Oceana to EU Parliament: fuel subsidies' increase not a long term solution, will damage fish stocksAll Press Releases…
Harmful subsidies to the fishing sector are not a long-term solution and have been shown to increase overfishing while offering only a marginal increase in profit.
May 9, 2011
Contact: Marta Madina ( firstname.lastname@example.org )
In tonight’s plenary debate of the European Parliament MEPs will discuss the rising oil price in the European fisheries sector. Several political groups have asked to increase the level of ‘de minims’ subsidies from 30.000 per firm to 60.000 euro for a three year term. These subsidies are aimed at reducing the cost of fishing operations and grant cash that can be used to finance fuel expenses. Oceana, the international marine conservation organization, strongly condemns any attempt to increase ‘de minimis’ funding, as these subsidies make fuel cheaper, thereby distorting markets and supporting uneconomic activities. A raise in fuel subsidies would also provide a major incentive to overfishing and other destructive fishing practices.
“Tax payers money should not be used to fund the over-exploitation of marine resources,” stated Anne Schroeer, Baltic Sea Project manager at Oceana. “An increase in ‘de minimis’ subsidies is not a long term solution for the current economic pressure on the fisheries sector, and will instead lead to overfishing and the further deterioration of the state of European fish stocks.”
Increasing ‘de minimis’ state funding will not succeed in restructuring and adapting the European fisheries fleet to the current economic situation. Indeed, the short-termism displayed by some members of the European Parliament will only enhance the vicious cycle of declining stocks and overcapacity that has trapped the European fisheries sector. Internationally, an increase in ‘de minimis’ would discredit the European Union at the WTO negotiations, where there is a common understanding of the global crisis of overfishing and commitment to reduce harmful subsidies among participants of the WTO negotiation. Fuel subsidies also contradict the objectives of the Kyoto Protocol, the EU 2020 strategy and the World Summit on Sustainable Development.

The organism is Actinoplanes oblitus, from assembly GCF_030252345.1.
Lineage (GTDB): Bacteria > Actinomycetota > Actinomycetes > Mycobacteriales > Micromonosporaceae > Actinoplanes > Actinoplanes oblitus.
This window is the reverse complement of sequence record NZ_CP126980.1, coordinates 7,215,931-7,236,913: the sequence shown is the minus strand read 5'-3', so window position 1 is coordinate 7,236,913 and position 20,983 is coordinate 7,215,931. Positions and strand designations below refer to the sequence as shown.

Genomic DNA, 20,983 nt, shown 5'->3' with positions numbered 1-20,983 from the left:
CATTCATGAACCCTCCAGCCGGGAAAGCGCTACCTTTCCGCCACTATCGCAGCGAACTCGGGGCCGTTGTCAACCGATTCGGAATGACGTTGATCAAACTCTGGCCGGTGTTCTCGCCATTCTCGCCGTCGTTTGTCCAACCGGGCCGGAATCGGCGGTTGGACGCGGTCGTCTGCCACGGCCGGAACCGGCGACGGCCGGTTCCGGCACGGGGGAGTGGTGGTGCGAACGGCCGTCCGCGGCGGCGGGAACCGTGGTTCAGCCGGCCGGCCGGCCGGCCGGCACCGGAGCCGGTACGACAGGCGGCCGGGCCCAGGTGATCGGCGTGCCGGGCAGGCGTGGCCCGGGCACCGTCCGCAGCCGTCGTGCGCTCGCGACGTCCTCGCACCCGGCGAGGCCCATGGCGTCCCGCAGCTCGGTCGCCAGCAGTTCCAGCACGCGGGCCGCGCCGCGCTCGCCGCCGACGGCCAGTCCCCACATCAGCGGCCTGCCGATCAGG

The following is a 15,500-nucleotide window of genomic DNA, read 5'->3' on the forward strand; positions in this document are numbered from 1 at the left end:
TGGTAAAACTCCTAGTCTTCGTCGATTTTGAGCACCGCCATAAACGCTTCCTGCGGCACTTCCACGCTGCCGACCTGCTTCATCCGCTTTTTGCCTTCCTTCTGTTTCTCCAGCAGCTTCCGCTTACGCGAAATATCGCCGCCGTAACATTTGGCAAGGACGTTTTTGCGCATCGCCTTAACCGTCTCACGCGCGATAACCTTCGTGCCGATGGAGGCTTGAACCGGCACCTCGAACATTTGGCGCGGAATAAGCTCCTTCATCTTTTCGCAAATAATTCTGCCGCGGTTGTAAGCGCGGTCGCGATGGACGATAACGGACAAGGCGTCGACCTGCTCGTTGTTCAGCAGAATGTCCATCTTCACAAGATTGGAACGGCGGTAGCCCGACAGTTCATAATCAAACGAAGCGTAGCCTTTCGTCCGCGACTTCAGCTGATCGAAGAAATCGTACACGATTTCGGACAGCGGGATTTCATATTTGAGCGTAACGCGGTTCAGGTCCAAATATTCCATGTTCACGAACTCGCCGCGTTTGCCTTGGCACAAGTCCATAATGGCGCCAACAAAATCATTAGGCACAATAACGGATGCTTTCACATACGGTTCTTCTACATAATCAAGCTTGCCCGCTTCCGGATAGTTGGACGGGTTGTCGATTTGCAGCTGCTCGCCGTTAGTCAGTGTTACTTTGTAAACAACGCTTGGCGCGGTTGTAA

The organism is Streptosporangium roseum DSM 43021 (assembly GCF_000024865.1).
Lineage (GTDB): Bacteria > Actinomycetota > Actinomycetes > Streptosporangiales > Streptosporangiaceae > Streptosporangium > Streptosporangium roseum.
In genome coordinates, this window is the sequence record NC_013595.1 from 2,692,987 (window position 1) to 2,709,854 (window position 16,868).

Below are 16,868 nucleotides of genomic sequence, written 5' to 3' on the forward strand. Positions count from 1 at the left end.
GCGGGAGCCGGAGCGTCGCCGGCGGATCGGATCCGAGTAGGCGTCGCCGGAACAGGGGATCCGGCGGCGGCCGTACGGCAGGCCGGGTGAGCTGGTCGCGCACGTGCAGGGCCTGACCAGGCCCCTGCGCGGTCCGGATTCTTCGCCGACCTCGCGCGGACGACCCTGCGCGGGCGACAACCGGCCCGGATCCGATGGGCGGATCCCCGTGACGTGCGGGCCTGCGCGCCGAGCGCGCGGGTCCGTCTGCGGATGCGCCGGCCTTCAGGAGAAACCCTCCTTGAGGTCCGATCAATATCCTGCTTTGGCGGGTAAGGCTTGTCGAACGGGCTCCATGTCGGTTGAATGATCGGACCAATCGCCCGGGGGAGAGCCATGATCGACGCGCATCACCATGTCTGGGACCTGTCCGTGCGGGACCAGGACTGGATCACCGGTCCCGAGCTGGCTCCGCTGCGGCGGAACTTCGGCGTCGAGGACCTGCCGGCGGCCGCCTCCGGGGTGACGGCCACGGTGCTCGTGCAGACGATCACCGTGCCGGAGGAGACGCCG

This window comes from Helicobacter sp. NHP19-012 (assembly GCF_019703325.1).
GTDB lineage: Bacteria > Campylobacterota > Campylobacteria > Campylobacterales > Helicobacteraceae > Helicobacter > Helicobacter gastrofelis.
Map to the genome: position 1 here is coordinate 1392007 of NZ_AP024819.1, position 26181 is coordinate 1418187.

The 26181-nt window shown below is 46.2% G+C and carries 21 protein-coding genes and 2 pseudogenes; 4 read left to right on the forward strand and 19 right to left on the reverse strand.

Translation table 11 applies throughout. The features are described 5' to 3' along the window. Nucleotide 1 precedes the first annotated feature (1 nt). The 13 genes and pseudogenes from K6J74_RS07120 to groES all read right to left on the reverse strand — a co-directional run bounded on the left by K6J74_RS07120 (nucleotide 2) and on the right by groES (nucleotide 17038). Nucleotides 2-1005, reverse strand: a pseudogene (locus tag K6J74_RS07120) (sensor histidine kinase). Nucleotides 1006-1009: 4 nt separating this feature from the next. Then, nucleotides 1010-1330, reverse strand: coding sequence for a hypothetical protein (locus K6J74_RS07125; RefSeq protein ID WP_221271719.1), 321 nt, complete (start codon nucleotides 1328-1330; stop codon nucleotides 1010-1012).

“All subsidies to the sector should support moves towards sustainable fisheries, such as funding for less environmentally harmful and less fuel consuming gear. ‘De minimis’ will simply not achieve this.” added Vanya Vulperhorst, Policy Advisor at Oceana Brussels. “Research has shown that subsidies that reduce fishing costs lead to a marginal increase in profit, but increase participation and fishing effort.”
Oceana urges the Parliament to focus on the long term, and to refrain from supporting the financial strengthening of ‘de minimis’ state aid. The European Commission stressed in the Green Paper on the Common Fisheries Policy reform that only a few EU fleets are profitable with no public support, and that most of Europe’s fishing fleets are either incurring losses or running low profits.